At least 14 people are dead and several missing after Typhoon Mirinae hit Manila, the Philippine capital, and southern Luzon island before weakening into a storm and moving west towards the South China Sea.
Authorities moved to restore power and repair damage after Mirinae hit the Philippines, forcing thousands to move to safer areas.
As of about 6am local time on Sunday (22:00 GMT), Mirinae had weakened and was located 450km southwest of Manila in the South China Sea, according to the weather bureau.
Crews were clearing roads of fallen trees and power lines in Laguna, a province just south of Manila, and nearby areas.
Al Jazeera's Divya Gopalan, reporting from Manila, said: "It has been quite a disruptive weekend here, although the weather has now cleared and the government is still counting the cost of this storm and the previous storms.
"The government is also monitoring a low-pressure area because there seems to be another typhoon on the way, so the worst may not be over yet".
Efforts were being made to repair four bridges that collapsed in urban areas south of Manila, while power was slowly being restored to most of the 22 towns that were blacked out at the height of the typhoon, the national unit of the Red Cross said.
"We have been told that power in most areas has been restored and in terms of flooding, the waters receded within hours," Gwen Pang, the Philippine Red Cross secretary-general, told the AFP news agency.
She said a pre-emptive evacuation that resulted in the transfer of about 115,000 people in the typhoon's direct path to safer ground, had meant fewer casualties compared with two recent deadly storms.
"People were more prepared and more or less knew what to do ... they did not wait until it was too late to evacuate"
Philippine Red Cross
The typhoon, with winds of up to 185km an hour, was the fourth major storm to hit Luzon, the Philippines' main island, in just five weeks.
Tropical Storm Ketsana, which caused massive flooding on September 26, and Typhoon Parma, which hit a week later, together killed more than 1,100 people.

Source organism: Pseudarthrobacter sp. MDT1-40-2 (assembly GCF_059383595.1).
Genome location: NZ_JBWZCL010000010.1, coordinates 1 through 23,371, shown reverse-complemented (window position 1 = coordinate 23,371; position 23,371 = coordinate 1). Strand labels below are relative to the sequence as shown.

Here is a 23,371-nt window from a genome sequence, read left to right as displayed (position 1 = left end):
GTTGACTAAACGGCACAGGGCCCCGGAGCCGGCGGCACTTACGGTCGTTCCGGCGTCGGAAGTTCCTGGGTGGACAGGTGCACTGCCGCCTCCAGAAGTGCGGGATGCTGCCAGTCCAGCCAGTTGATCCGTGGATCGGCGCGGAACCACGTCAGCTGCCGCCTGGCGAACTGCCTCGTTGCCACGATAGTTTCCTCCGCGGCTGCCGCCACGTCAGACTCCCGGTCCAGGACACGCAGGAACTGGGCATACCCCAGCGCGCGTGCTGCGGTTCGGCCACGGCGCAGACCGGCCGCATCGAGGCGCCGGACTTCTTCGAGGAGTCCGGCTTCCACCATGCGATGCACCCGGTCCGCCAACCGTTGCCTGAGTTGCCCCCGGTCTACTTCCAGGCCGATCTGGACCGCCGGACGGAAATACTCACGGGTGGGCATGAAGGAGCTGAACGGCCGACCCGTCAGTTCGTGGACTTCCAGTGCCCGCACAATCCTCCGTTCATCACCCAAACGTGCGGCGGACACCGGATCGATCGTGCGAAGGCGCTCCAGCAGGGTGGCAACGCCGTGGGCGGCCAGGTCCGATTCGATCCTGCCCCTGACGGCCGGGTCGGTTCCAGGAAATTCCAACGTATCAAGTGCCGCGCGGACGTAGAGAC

"People were more prepared and more or less knew what to do," Pang said.
"People did not wait until it was too late to evacuate and were quickly moved away from harm's way to safer ground."
Pang said most of the more than 5,000 people who had moved into temporary shelters had begun trickling back to their homes as the weather cleared on Sunday.
However, relief and rehabilitation efforts will continue for the 87,000 people still packed into evacuation centres whose homes were destroyed by Ketsana and Parma, she said.
"We are moving into the early recovery stage, looking at shelter requirements as well as the medical concerns of these people," Pang said.
A spokesman for Gloria Arroyo, the Philippine president, said the government was grateful that Mirinae had left the country as quickly as it came.
"We thank our people for co-operating and by being more disaster conscious," Cerge Remonde said.
While the Philippines is used to an average of 20 typhoons a year, the recent deadly storms had tested its disaster response plans to the limit, forcing it to seek international help.
The storms also exposed the government's poor urban planning that has allowed shanty towns to rise beside floodways and riverbanks.
Speaking to Al Jazeera on Saturday, Valerie Lewin from the Oxfam aid group said: "The government has been quite well prepared [having learned from previous typhoons. There has been a lot of pre-emptive evacuation.
"[However], a lot of people went back to the evacuation centre, and we are concerned about the hygiene of the centre at the moment."